£25m power plan sparks into action
Reporter: Richard Hooton
Date published: 29 October 2008
POWER plan . . . the electricity sub-station at Whitegate, Chadderton, which is being replaced
A MULTI-MILLION pound project is under way to keep the lights shining and power flowing in Oldham.
United Utilities is carrying out a £25 million project to replace the major sub-station which feeds electricity to 165,000 homes and businesses across north-east Greater Manchester.
The work will safeguard electricity supplies for residents in Oldham, Chadderton, Middleton, Failsworth, Royton, Shaw, Ashton and parts of Manchester city centre.
And bosses say the extra capacity of the new state-of-the-art equipment will help facilitate Greater Manchester’s growth and stand the county in good stead for decades to come.
Project engineer Roy Clarke said: “We all take electricity for granted. This is a major investment for the region and it means people in this part of Greater Manchester will continue to have reliable supplies, now and in the future.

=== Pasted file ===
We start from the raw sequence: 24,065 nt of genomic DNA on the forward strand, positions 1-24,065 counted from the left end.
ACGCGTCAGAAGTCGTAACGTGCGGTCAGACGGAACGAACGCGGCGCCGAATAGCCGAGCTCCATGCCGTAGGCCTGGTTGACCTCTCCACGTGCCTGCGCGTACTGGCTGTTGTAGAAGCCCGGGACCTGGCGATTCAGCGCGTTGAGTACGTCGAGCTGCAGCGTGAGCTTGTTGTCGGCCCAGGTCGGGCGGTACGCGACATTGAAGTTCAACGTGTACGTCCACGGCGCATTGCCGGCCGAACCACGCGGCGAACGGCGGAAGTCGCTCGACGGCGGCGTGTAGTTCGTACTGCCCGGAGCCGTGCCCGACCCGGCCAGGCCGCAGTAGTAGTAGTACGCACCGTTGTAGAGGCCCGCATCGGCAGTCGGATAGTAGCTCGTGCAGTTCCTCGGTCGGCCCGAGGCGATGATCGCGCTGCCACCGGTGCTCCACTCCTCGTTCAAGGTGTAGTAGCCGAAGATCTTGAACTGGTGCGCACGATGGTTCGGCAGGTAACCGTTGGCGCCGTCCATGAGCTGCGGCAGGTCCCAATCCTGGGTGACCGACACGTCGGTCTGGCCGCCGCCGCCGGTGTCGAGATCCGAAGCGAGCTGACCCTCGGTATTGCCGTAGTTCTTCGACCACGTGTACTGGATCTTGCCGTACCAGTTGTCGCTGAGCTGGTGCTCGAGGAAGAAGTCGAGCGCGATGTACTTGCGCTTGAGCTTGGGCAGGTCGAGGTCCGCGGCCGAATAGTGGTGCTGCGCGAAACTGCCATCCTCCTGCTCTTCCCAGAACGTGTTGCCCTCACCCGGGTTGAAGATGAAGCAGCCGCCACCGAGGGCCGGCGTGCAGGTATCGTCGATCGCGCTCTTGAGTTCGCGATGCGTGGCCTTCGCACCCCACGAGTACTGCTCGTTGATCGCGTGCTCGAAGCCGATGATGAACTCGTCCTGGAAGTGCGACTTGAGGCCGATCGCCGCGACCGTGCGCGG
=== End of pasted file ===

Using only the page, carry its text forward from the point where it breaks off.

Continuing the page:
“Although it is a major construction project, all the work will take place at the existing site, so neighbours will not be inconvenienced.”
The new sub-station, sited at Whitegate, in Chadderton, is known as a Grid Supply Point and takes electricity at 132,000 volts from the National Grid.
Power is then routed via over-head lines, underground cables and smaller sub-stations to more than 165,000 properties — where it arrives at a more customer-friendly 240 volts.
The sub-station is one of the last remaining installations of its type in England, having been built in 1968 on the site of the former Chadderton power station.
Mr Clarke added: “To maintain supplies we need to build the new sub-station before the old one can be demolished. Thanks to the compact scale of the new technology we have managed to fit it within the existing site.
“And because the new equipment is more compact it will all be indoors, so the visual impact of the site will be reduced once the old gear is decommissioned and taken away.”
United Utilities is managing the project on behalf of National Grid and Electricity North-West, the company which owns the electricity distribution network from Manchester to Cumbria.
Work is expected to be completed by October, 2010.